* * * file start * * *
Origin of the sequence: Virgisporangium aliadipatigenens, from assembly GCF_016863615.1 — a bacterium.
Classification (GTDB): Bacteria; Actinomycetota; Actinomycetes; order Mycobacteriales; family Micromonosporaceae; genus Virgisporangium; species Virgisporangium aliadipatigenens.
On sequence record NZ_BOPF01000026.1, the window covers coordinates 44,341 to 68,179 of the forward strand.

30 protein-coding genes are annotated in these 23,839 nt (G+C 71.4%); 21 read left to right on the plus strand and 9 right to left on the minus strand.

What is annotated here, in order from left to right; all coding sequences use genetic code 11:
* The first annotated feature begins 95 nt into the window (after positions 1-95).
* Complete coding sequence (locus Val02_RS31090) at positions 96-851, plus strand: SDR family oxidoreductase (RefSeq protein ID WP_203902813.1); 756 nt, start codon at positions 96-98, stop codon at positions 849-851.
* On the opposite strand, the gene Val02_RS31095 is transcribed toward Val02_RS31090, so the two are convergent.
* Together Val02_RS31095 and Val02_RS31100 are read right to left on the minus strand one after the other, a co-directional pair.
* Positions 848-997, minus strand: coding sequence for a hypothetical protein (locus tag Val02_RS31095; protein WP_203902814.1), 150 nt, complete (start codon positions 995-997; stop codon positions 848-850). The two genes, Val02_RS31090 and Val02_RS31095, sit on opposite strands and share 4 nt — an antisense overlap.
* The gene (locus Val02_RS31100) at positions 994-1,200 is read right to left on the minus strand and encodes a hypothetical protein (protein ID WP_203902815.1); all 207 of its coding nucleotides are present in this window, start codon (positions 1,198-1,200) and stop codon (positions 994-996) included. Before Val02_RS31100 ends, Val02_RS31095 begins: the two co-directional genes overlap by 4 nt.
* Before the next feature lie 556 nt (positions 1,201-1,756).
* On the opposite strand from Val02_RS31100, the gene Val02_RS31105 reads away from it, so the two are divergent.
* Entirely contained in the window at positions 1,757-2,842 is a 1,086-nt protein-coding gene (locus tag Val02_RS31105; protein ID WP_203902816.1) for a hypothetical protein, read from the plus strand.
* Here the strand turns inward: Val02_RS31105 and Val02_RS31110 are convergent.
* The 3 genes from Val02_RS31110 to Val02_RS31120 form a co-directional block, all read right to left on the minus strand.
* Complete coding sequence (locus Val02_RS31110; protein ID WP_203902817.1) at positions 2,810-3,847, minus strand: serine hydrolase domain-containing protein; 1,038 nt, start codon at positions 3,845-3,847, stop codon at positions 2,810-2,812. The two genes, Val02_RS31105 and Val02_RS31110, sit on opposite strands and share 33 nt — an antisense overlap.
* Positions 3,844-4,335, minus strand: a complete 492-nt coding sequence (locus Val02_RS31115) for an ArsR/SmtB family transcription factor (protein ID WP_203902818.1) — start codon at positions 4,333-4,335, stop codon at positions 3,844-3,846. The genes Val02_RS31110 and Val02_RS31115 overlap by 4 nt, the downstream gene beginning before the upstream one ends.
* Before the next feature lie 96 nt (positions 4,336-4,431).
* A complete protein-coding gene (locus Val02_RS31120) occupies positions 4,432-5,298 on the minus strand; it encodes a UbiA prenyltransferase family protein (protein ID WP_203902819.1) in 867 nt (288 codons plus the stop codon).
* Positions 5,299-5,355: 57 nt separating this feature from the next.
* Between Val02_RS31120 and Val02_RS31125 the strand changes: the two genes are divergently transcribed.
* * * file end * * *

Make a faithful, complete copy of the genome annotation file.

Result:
Origin of the sequence: Virgisporangium aliadipatigenens, from assembly GCF_016863615.1 — a bacterium.
Classification (GTDB): Bacteria; Actinomycetota; Actinomycetes; order Mycobacteriales; family Micromonosporaceae; genus Virgisporangium; species Virgisporangium aliadipatigenens.
On sequence record NZ_BOPF01000026.1, the window covers coordinates 44,341 to 68,179 of the forward strand.

30 protein-coding genes are annotated in these 23,839 nt (G+C 71.4%); 21 read left to right on the plus strand and 9 right to left on the minus strand.

What is annotated here, in order from left to right; all coding sequences use genetic code 11:
* The first annotated feature begins 95 nt into the window (after positions 1-95).
* Complete coding sequence (locus Val02_RS31090) at positions 96-851, plus strand: SDR family oxidoreductase (RefSeq protein ID WP_203902813.1); 756 nt, start codon at positions 96-98, stop codon at positions 849-851.
* On the opposite strand, the gene Val02_RS31095 is transcribed toward Val02_RS31090, so the two are convergent.
* Together Val02_RS31095 and Val02_RS31100 are read right to left on the minus strand one after the other, a co-directional pair.
* Positions 848-997, minus strand: coding sequence for a hypothetical protein (locus tag Val02_RS31095; protein WP_203902814.1), 150 nt, complete (start codon positions 995-997; stop codon positions 848-850). The two genes, Val02_RS31090 and Val02_RS31095, sit on opposite strands and share 4 nt — an antisense overlap.
* The gene (locus Val02_RS31100) at positions 994-1,200 is read right to left on the minus strand and encodes a hypothetical protein (protein ID WP_203902815.1); all 207 of its coding nucleotides are present in this window, start codon (positions 1,198-1,200) and stop codon (positions 994-996) included. Before Val02_RS31100 ends, Val02_RS31095 begins: the two co-directional genes overlap by 4 nt.
* Before the next feature lie 556 nt (positions 1,201-1,756).
* On the opposite strand from Val02_RS31100, the gene Val02_RS31105 reads away from it, so the two are divergent.
* Entirely contained in the window at positions 1,757-2,842 is a 1,086-nt protein-coding gene (locus tag Val02_RS31105; protein ID WP_203902816.1) for a hypothetical protein, read from the plus strand.
* Here the strand turns inward: Val02_RS31105 and Val02_RS31110 are convergent.
* The 3 genes from Val02_RS31110 to Val02_RS31120 form a co-directional block, all read right to left on the minus strand.
* Complete coding sequence (locus Val02_RS31110; protein ID WP_203902817.1) at positions 2,810-3,847, minus strand: serine hydrolase domain-containing protein; 1,038 nt, start codon at positions 3,845-3,847, stop codon at positions 2,810-2,812. The two genes, Val02_RS31105 and Val02_RS31110, sit on opposite strands and share 33 nt — an antisense overlap.
* Positions 3,844-4,335, minus strand: a complete 492-nt coding sequence (locus Val02_RS31115) for an ArsR/SmtB family transcription factor (protein ID WP_203902818.1) — start codon at positions 4,333-4,335, stop codon at positions 3,844-3,846. The genes Val02_RS31110 and Val02_RS31115 overlap by 4 nt, the downstream gene beginning before the upstream one ends.
* Before the next feature lie 96 nt (positions 4,336-4,431).
* A complete protein-coding gene (locus Val02_RS31120) occupies positions 4,432-5,298 on the minus strand; it encodes a UbiA prenyltransferase family protein (protein ID WP_203902819.1) in 867 nt (288 codons plus the stop codon).
* Positions 5,299-5,355: 57 nt separating this feature from the next.
* Between Val02_RS31120 and Val02_RS31125 the strand changes: the two genes are divergently transcribed.